Why Marketing Fails In Small and Midsize Businesses
The E Myth Revisited, the classic on entrepreneurism by Michael Gerber, talks about the needless management failures of small businesses. I’m reading it for the first time (thanks Kaarina Dillabough for suggesting it). It reminds me of the needless, all-too-familiar small and midsize business marketing failures I’ve seen over and over again.
So here are the top five causes for marketing failure that make me wonder: “What are these people thinking?”
Maybe you have a few others you’d like to add in the comments below.
1. Willful failure to understand and heed the customer
Small business owners can be so overwhelmed by operations that they don’t have time to communicate with customers on a regular basis. But what about those that have time for trade shows, association meetings and being wined and dined by vendors – but no time to study and interact with the influencers and decision-makers who can make or break their business?
The sad truth is many business owners, especially in B2B businesses, aren’t curious about their customers’ needs, ideas and feelings until sales start to plummet. Fail!
2. Failure to create key relationships
Taking it a step further, businesses often have no relationship with a customer company’s actual decision maker. It’s not easy to form these relationships, but if you can offer them some value – information, perhaps – you can make your own luck. A B2B firm may get 80% of its revenue from a handful of individuals within their client companies. It’s essential to create relationships with them, ask questions about their needs and issues – and listen.
The same principle holds true for B2C businesses. If you can’t meet them in person, identify the digital marketing tools you can use to create relationships. Can’t make the effort? Fail!
3. Failure to develop or adhere to a plan
This is where a lot of companies let the perfect become the enemy of the good. You don’t need a perfect plan. But you do need:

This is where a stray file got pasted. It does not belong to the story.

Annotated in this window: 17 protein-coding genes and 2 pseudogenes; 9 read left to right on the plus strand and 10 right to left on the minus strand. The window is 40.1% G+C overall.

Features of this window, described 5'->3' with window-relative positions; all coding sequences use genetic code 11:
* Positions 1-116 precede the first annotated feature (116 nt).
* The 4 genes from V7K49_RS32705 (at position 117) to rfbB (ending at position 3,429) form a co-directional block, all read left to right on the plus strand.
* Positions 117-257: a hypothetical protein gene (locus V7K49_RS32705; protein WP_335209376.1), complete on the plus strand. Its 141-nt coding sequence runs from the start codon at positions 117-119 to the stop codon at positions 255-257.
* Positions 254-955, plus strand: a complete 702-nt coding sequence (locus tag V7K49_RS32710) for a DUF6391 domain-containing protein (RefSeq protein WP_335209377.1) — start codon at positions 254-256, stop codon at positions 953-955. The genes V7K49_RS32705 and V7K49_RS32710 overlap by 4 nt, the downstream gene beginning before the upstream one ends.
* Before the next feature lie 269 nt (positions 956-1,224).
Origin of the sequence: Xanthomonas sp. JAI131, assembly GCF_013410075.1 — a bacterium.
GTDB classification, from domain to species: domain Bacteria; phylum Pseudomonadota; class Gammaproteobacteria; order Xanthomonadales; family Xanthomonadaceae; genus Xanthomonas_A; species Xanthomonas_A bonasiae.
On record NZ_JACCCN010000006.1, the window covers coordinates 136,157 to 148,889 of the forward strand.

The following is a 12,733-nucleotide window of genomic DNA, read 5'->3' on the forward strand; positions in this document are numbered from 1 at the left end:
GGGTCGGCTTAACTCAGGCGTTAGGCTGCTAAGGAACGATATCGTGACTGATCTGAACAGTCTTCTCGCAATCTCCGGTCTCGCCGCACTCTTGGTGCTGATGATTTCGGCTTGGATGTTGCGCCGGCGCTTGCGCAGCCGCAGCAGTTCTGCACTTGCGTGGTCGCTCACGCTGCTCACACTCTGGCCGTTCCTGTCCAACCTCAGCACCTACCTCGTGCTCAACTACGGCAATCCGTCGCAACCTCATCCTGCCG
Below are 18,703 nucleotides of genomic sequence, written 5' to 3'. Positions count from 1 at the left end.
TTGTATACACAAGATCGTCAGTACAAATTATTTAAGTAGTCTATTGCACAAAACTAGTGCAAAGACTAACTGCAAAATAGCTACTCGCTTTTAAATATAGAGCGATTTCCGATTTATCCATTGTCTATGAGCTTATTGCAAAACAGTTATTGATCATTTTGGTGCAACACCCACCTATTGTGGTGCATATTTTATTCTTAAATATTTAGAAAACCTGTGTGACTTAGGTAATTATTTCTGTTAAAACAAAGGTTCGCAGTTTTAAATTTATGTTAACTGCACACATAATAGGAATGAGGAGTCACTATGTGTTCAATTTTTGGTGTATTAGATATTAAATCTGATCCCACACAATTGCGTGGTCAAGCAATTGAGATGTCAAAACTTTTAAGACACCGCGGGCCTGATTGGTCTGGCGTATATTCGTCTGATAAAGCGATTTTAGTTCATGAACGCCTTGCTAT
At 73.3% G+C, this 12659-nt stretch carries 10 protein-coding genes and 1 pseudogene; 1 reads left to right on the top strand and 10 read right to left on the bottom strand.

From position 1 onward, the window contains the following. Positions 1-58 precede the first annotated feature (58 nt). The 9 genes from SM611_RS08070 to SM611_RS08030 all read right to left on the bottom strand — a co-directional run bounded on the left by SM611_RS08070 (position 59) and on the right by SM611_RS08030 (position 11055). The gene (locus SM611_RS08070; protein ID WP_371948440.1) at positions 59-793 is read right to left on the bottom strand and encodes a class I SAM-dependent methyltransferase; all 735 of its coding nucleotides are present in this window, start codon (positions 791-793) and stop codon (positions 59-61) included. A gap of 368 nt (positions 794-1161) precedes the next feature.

- An understanding of the people you’re trying to serve
- An educated idea of where the marketing opportunity exists
- Some ideas of how marketing might serve that opportunity
- Some reasonable goals
- Some ways of measuring your progress
A plan, based on some knowledge of your market, helps you develop momentum and supports your business objectives. What you shouldn’t do is lurch from initiative to initiative, with no organizing principle. No time to formulate a plan? Fail!
4. Failure to develop key (or strategic) messages
To me, this is the foundation upon which marketing is built. But it’s a step that even sizable businesses skip. So instead of being market leaders, they just muddle along.
Companies that don’t develop a set of compelling, complementary messages, using consistent, plain-spoken language, risk boring customers and employees alike. And confusing them. Fail!
5. Failure to address major weaknesses in products and services
Do your prospects just not get why they should give you their business? Do they keep objecting to your product, pricing, or to some other component of your overall solution?
Or are you just not listening to what they’re telling you?
When the market signals that you are not meeting its needs, go back to the drawing board. Invite your best customers to go with you. Make fixes that allow you to compete.
Unfortunately, many businesses think marketing’s role is to paper over substantial product problems. Fail!
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These are some of marketing failures I’ve seen over and over again. I bet you’ve seen some – can you add to the list?